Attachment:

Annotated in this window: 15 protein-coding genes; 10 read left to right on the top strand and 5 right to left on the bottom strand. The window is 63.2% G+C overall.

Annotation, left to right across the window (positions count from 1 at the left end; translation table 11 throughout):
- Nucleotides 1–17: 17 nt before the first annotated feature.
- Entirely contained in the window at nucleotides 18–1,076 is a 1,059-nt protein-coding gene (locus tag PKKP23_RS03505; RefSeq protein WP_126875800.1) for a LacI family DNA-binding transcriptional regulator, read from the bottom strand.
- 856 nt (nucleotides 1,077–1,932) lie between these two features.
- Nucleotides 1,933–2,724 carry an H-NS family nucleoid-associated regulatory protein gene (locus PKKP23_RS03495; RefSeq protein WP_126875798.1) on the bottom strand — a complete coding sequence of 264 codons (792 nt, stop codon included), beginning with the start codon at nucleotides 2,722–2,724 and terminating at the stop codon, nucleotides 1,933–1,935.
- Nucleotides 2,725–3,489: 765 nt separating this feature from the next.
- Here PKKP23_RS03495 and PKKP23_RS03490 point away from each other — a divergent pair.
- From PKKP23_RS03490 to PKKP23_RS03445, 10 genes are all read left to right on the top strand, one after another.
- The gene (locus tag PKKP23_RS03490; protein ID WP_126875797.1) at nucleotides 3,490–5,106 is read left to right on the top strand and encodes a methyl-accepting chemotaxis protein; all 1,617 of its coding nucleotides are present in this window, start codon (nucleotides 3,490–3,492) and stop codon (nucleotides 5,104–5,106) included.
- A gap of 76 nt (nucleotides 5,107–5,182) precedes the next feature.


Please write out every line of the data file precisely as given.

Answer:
Annotated in this window: 15 protein-coding genes; 10 read left to right on the top strand and 5 right to left on the bottom strand. The window is 63.2% G+C overall.

Annotation, left to right across the window (positions count from 1 at the left end; translation table 11 throughout):
- Nucleotides 1–17: 17 nt before the first annotated feature.
- Entirely contained in the window at nucleotides 18–1,076 is a 1,059-nt protein-coding gene (locus tag PKKP23_RS03505; RefSeq protein WP_126875800.1) for a LacI family DNA-binding transcriptional regulator, read from the bottom strand.
- 856 nt (nucleotides 1,077–1,932) lie between these two features.
- Nucleotides 1,933–2,724 carry an H-NS family nucleoid-associated regulatory protein gene (locus PKKP23_RS03495; RefSeq protein WP_126875798.1) on the bottom strand — a complete coding sequence of 264 codons (792 nt, stop codon included), beginning with the start codon at nucleotides 2,722–2,724 and terminating at the stop codon, nucleotides 1,933–1,935.
- Nucleotides 2,725–3,489: 765 nt separating this feature from the next.
- Here PKKP23_RS03495 and PKKP23_RS03490 point away from each other — a divergent pair.
- From PKKP23_RS03490 to PKKP23_RS03445, 10 genes are all read left to right on the top strand, one after another.
- The gene (locus tag PKKP23_RS03490; protein ID WP_126875797.1) at nucleotides 3,490–5,106 is read left to right on the top strand and encodes a methyl-accepting chemotaxis protein; all 1,617 of its coding nucleotides are present in this window, start codon (nucleotides 3,490–3,492) and stop codon (nucleotides 5,104–5,106) included.
- A gap of 76 nt (nucleotides 5,107–5,182) precedes the next feature.